Cupid laid by his brand and fell asleep.
A maid of Dian's this advantage found,
And his love-kindling fire did quickly steep
In a cold valley-fountain of that ground,
Which borrowed from this holy fire of love
A dateless lively heat, still to endure,
And grew a seething bath, which yet men prove
Against strange maladies a sovereign cure.
But at my mistress' eye love's brand new-fired,
The boy for trial needs would touch my breast.
I sick withal the help of bath desired,
And thither hied, a sad distempered guest, But found no cure; the bath for my help lies Where Cupid got new fire—my mistress' eye.
Sonnets 153 and 154 are filled with rather bawdy double entendres of sex followed by contraction of a venereal disease. The sonnet is a story of Cupid, who lays down his torch and falls asleep, only to have it stolen by Diana, who extinguishes it in a "cold valley-fountain". The fountain then acquires an eternal heat as a result, and becomes a hot spring where men still come to be cured of diseases. The speaker then states that as his mistress looks at him, Cupid's torch is ignited again, and Cupid tests the torch by trying it on the speaker's heart. The speaker becomes sick with love and wants to bathe in the hot spring to cure himself, but he cannot. The speaker discovers the only thing that can cure his discomfort is a glance from his mistress.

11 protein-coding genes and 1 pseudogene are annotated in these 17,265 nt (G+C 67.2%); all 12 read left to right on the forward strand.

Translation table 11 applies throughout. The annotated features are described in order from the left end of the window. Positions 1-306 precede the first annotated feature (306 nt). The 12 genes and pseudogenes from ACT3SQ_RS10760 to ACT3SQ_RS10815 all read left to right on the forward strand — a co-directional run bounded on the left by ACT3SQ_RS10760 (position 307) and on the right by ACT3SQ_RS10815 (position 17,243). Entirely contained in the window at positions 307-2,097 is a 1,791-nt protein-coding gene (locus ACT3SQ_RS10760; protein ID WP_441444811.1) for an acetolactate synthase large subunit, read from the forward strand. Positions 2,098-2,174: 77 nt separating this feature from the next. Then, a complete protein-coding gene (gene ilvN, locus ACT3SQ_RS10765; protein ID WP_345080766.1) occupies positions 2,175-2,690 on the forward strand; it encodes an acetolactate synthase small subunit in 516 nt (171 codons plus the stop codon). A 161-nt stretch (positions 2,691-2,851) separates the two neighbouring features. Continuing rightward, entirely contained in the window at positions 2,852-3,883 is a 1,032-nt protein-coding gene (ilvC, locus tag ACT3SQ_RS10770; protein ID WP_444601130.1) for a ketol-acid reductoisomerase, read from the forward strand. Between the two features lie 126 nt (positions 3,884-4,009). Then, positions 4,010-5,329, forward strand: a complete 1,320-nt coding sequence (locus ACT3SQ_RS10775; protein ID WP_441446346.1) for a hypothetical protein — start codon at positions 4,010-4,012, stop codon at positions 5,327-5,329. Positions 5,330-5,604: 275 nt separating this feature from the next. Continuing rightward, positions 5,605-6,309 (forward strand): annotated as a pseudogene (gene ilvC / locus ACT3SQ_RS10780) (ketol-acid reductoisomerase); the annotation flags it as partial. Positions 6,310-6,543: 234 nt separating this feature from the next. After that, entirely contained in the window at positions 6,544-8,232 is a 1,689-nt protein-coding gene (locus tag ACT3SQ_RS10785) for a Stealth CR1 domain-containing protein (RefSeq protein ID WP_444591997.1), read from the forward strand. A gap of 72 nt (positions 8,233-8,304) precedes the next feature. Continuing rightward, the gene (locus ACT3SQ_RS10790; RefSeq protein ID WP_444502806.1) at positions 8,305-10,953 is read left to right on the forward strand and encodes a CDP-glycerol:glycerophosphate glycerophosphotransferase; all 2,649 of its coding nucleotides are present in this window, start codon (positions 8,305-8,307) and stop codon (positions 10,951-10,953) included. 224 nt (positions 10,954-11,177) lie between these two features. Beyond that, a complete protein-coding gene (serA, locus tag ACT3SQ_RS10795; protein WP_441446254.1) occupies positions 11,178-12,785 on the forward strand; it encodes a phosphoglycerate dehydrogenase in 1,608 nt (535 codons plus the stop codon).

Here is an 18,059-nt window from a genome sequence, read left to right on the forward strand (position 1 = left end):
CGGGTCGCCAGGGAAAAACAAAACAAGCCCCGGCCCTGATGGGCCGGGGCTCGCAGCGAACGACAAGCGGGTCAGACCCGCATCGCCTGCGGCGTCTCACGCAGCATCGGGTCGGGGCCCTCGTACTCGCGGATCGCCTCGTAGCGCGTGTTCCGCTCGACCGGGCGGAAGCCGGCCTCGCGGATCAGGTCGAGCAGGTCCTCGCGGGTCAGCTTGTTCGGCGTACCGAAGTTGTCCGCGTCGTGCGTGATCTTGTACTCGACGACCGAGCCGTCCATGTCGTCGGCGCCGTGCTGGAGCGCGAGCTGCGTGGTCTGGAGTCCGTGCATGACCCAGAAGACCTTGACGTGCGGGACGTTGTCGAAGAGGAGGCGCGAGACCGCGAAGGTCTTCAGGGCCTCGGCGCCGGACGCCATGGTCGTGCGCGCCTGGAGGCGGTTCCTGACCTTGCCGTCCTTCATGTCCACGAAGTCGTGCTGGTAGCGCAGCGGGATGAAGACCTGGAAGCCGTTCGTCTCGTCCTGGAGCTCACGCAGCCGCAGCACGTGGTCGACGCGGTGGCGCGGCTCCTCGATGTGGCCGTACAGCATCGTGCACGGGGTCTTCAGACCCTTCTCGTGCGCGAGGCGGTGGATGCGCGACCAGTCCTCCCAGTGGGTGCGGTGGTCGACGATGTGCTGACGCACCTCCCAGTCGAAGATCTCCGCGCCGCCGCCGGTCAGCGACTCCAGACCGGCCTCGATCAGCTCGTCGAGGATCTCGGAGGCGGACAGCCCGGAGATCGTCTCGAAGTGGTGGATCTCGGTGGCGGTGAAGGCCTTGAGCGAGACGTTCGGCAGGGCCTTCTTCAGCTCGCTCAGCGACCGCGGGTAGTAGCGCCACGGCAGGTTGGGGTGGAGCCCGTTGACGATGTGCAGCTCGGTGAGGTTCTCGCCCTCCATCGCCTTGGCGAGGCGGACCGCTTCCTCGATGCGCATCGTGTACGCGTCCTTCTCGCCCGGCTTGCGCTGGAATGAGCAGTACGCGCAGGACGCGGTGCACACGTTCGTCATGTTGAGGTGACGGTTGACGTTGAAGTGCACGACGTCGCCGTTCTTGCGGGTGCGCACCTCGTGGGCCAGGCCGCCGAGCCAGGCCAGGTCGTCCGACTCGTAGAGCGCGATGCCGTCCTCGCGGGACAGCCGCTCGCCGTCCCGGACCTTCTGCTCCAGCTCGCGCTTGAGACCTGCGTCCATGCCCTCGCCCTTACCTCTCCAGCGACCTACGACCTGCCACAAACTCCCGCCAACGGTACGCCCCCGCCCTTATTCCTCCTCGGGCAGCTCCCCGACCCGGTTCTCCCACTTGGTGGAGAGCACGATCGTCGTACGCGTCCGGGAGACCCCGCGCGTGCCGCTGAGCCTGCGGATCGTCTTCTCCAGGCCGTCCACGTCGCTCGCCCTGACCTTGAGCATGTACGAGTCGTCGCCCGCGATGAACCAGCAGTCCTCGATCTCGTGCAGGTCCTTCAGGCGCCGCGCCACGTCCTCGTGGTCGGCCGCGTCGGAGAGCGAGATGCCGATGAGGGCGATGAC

The central conceit derives from a work by Marianus Scholasticus, a poet writing in Greek in the 5th-6th centuries AD. The original epigram reads in translation "Beneath these plane trees, detained by gentle slumber, Love slept, having put his torch in the care of the Nymphs; but the Nymphs said to one another 'Why wait? Would that together with this we could quench the fire in the hearts of men.' But the torch set fire even to the water, and with hot water thenceforth the Love-Nymphs fill the bath."